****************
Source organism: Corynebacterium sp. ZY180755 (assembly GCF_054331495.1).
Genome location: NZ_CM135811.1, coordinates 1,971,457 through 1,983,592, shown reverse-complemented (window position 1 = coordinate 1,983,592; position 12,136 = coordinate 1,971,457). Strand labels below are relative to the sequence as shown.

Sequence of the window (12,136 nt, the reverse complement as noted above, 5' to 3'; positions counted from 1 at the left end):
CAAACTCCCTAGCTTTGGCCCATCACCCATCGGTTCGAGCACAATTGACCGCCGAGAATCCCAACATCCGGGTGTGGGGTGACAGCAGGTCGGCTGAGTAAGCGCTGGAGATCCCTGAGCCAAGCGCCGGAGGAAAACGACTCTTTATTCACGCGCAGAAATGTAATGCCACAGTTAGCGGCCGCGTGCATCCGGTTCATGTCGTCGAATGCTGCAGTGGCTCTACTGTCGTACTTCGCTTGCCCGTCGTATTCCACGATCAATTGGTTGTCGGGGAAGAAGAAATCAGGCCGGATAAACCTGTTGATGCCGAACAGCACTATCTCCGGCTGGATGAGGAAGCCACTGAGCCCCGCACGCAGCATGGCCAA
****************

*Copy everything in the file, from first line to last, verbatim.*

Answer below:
Source organism: Corynebacterium sp. ZY180755 (assembly GCF_054331495.1).
Genome location: NZ_CM135811.1, coordinates 1,971,457 through 1,983,592, shown reverse-complemented (window position 1 = coordinate 1,983,592; position 12,136 = coordinate 1,971,457). Strand labels below are relative to the sequence as shown.

Sequence of the window (12,136 nt, the reverse complement as noted above, 5' to 3'; positions counted from 1 at the left end):
CAAACTCCCTAGCTTTGGCCCATCACCCATCGGTTCGAGCACAATTGACCGCCGAGAATCCCAACATCCGGGTGTGGGGTGACAGCAGGTCGGCTGAGTAAGCGCTGGAGATCCCTGAGCCAAGCGCCGGAGGAAAACGACTCTTTATTCACGCGCAGAAATGTAATGCCACAGTTAGCGGCCGCGTGCATCCGGTTCATGTCGTCGAATGCTGCAGTGGCTCTACTGTCGTACTTCGCTTGCCCGTCGTATTCCACGATCAATTGGTTGTCGGGGAAGAAGAAATCAGGCCGGATAAACCTGTTGATGCCGAACAGCACTATCTCCGGCTGGATGAGGAAGCCACTGAGCCCCGCACGCAGCATGGCCAA